But one of the great truths that the book of Revelation teaches us is that we are to be good and faithful witnesses even in the midst of great persecution. We are here to be witnesses. We are to shine for Jesus when we know what is going on and when we don't understand at all what is going on. In either situation we should completely trust and rest on Jesus. He is the Good Shepherd. He will always take care of us. We should trust God even when we don't know what He's doing. That's what the saints of old did and that's what we need to do. For example, when God called Abraham, He said to him, (Genesis 12:1)

"Leave your country,
your people and your father's household
and go to the land I will show you."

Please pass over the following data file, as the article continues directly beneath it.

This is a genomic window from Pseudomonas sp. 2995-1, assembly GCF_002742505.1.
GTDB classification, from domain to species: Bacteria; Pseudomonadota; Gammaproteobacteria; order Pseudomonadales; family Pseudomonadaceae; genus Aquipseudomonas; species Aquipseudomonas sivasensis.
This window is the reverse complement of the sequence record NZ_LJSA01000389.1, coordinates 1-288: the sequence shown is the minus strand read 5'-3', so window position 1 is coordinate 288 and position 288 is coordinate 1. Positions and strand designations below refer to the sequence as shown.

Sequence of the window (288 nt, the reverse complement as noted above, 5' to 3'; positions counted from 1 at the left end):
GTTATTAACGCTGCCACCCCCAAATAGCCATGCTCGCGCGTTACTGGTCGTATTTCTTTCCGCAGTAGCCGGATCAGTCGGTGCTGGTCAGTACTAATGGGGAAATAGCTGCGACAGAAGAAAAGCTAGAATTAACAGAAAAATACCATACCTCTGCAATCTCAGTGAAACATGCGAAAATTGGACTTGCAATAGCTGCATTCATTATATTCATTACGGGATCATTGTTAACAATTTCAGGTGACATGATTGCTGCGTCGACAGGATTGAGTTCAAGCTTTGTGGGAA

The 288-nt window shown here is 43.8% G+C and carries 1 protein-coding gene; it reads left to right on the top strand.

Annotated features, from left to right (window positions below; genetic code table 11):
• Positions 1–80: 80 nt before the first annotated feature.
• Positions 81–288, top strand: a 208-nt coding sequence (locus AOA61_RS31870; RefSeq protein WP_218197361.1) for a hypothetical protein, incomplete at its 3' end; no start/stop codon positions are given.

God didn't tell Abraham where he was going to end up. Abraham had to trust God.

When Job lost his possessions, when he lost his children, when he was afflicted with great sickness—God didn't tell him why it was all happening. Job didn't know that Satan had come to God and God and asked Satan about Job, if he noticed how there was no one like him on earth, how he was blameless and upright, how he feared God and shunned evil. Job didn't know any of that. He didn't know that he was the central figure in a drama played out in front of the heavenly host.

Job asked God a lot of questions about what was happening to him—but even at the end of it, God didn't answer his questions. Rather we read, (Job 38:1–3)

"Then the LORD answered Job
out of the storm. He said:
'Who is this that darkens my counsel
with words without knowledge?
Brace yourself like a man;
I will question you, and you shall answer me."